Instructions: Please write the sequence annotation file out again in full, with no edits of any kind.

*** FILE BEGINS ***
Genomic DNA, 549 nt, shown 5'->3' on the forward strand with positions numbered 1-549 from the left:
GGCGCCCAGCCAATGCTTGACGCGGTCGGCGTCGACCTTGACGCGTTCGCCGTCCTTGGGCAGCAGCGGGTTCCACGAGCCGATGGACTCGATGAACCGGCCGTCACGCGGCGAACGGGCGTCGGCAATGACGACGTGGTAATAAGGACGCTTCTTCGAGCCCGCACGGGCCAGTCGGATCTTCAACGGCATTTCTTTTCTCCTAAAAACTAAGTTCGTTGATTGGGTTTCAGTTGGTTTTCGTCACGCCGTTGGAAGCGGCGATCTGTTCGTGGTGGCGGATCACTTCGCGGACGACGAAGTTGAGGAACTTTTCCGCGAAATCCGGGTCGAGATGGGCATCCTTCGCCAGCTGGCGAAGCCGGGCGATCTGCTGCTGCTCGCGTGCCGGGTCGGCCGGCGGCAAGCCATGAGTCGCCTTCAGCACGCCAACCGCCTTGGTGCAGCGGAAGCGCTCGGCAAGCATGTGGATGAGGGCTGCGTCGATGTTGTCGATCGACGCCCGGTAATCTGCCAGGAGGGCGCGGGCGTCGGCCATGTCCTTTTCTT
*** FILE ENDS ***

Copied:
Genomic DNA, 549 nt, shown 5'->3' on the forward strand with positions numbered 1-549 from the left:
GGCGCCCAGCCAATGCTTGACGCGGTCGGCGTCGACCTTGACGCGTTCGCCGTCCTTGGGCAGCAGCGGGTTCCACGAGCCGATGGACTCGATGAACCGGCCGTCACGCGGCGAACGGGCGTCGGCAATGACGACGTGGTAATAAGGACGCTTCTTCGAGCCCGCACGGGCCAGTCGGATCTTCAACGGCATTTCTTTTCTCCTAAAAACTAAGTTCGTTGATTGGGTTTCAGTTGGTTTTCGTCACGCCGTTGGAAGCGGCGATCTGTTCGTGGTGGCGGATCACTTCGCGGACGACGAAGTTGAGGAACTTTTCCGCGAAATCCGGGTCGAGATGGGCATCCTTCGCCAGCTGGCGAAGCCGGGCGATCTGCTGCTGCTCGCGTGCCGGGTCGGCCGGCGGCAAGCCATGAGTCGCCTTCAGCACGCCAACCGCCTTGGTGCAGCGGAAGCGCTCGGCAAGCATGTGGATGAGGGCTGCGTCGATGTTGTCGATCGACGCCCGGTAATCTGCCAGGAGGGCGCGGGCGTCGGCCATGTCCTTTTCTT